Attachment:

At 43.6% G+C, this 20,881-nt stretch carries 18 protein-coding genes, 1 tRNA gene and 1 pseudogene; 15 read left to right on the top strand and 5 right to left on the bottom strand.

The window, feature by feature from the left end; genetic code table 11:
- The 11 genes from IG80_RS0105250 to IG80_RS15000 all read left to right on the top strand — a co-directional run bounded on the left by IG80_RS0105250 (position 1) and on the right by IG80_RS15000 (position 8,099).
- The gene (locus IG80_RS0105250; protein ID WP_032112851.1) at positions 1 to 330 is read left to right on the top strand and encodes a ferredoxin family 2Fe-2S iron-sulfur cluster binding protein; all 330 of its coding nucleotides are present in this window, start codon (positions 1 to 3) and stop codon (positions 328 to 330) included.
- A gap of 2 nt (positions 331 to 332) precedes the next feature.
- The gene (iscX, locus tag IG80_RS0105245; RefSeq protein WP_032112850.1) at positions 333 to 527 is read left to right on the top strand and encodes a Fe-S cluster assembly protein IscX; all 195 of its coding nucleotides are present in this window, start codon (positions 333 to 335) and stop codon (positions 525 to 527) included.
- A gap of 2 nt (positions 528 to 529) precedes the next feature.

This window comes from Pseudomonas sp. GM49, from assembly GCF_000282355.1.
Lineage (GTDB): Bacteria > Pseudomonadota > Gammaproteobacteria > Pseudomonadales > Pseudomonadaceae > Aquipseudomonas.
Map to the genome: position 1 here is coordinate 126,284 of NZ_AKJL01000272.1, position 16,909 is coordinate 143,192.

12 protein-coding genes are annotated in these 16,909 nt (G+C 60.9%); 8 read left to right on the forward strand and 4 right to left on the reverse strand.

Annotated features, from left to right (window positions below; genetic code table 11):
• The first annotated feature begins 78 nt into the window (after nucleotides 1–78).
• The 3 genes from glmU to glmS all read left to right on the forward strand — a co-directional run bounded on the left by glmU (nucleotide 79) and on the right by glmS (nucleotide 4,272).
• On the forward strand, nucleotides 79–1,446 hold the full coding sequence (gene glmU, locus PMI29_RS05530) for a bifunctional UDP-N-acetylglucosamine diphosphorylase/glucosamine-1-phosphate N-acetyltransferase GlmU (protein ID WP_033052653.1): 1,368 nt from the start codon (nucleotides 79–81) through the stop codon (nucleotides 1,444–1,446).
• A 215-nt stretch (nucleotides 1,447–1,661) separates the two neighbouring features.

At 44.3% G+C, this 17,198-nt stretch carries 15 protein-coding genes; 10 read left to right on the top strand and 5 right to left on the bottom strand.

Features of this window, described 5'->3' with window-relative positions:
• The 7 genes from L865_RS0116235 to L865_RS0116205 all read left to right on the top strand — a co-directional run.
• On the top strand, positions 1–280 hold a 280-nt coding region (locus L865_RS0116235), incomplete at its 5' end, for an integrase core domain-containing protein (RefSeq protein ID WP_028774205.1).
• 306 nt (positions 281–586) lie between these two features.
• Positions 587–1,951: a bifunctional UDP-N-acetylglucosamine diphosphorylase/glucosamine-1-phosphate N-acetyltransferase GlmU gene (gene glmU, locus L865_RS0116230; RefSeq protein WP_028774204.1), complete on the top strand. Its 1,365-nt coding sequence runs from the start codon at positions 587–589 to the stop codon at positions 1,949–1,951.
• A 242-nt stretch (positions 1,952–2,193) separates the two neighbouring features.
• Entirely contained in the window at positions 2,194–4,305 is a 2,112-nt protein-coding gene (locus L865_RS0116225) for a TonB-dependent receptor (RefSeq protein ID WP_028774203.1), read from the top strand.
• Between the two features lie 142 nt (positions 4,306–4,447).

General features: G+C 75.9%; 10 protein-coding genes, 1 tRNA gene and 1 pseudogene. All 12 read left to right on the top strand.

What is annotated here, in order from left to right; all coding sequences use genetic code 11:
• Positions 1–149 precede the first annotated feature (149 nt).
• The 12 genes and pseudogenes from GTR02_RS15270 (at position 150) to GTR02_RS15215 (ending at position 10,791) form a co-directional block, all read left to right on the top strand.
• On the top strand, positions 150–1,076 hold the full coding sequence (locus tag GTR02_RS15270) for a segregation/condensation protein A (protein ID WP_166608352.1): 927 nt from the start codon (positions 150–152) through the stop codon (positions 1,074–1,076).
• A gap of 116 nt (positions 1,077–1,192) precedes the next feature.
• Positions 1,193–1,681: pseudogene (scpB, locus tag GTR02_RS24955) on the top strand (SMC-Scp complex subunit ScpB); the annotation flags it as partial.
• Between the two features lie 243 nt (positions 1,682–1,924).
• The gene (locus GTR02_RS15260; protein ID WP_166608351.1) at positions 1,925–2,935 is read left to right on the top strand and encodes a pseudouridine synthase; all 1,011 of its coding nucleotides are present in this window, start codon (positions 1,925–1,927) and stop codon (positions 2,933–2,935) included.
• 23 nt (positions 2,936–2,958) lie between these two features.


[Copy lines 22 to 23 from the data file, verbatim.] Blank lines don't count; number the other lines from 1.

• Positions 587–1,951: a bifunctional UDP-N-acetylglucosamine diphosphorylase/glucosamine-1-phosphate N-acetyltransferase GlmU gene (gene glmU, locus L865_RS0116230; RefSeq protein WP_028774204.1), complete on the top strand. Its 1,365-nt coding sequence runs from the start codon at positions 587–589 to the stop codon at positions 1,949–1,951.
• A 242-nt stretch (positions 1,952–2,193) separates the two neighbouring features.